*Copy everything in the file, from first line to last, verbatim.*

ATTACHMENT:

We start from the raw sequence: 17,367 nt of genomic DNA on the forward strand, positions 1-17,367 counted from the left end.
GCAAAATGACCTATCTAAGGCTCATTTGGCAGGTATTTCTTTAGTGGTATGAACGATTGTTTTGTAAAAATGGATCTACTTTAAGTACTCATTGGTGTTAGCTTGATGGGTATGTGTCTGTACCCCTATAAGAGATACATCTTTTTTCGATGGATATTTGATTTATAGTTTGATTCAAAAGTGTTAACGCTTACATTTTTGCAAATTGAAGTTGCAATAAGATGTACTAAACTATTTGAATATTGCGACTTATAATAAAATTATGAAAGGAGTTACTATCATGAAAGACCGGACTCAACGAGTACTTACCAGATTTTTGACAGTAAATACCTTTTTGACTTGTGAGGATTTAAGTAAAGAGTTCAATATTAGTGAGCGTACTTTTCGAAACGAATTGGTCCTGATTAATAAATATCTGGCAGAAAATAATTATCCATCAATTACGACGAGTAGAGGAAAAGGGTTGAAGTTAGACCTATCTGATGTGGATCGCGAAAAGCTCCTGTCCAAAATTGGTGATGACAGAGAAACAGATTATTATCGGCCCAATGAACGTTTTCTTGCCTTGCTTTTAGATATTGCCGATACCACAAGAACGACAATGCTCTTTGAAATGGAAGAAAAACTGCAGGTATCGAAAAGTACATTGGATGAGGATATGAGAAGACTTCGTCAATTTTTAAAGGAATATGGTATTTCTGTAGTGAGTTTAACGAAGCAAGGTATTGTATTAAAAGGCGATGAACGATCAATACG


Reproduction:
We start from the raw sequence: 17,367 nt of genomic DNA on the forward strand, positions 1-17,367 counted from the left end.
GCAAAATGACCTATCTAAGGCTCATTTGGCAGGTATTTCTTTAGTGGTATGAACGATTGTTTTGTAAAAATGGATCTACTTTAAGTACTCATTGGTGTTAGCTTGATGGGTATGTGTCTGTACCCCTATAAGAGATACATCTTTTTTCGATGGATATTTGATTTATAGTTTGATTCAAAAGTGTTAACGCTTACATTTTTGCAAATTGAAGTTGCAATAAGATGTACTAAACTATTTGAATATTGCGACTTATAATAAAATTATGAAAGGAGTTACTATCATGAAAGACCGGACTCAACGAGTACTTACCAGATTTTTGACAGTAAATACCTTTTTGACTTGTGAGGATTTAAGTAAAGAGTTCAATATTAGTGAGCGTACTTTTCGAAACGAATTGGTCCTGATTAATAAATATCTGGCAGAAAATAATTATCCATCAATTACGACGAGTAGAGGAAAAGGGTTGAAGTTAGACCTATCTGATGTGGATCGCGAAAAGCTCCTGTCCAAAATTGGTGATGACAGAGAAACAGATTATTATCGGCCCAATGAACGTTTTCTTGCCTTGCTTTTAGATATTGCCGATACCACAAGAACGACAATGCTCTTTGAAATGGAAGAAAAACTGCAGGTATCGAAAAGTACATTGGATGAGGATATGAGAAGACTTCGTCAATTTTTAAAGGAATATGGTATTTCTGTAGTGAGTTTAACGAAGCAAGGTATTGTATTAAAAGGCGATGAACGATCAATACG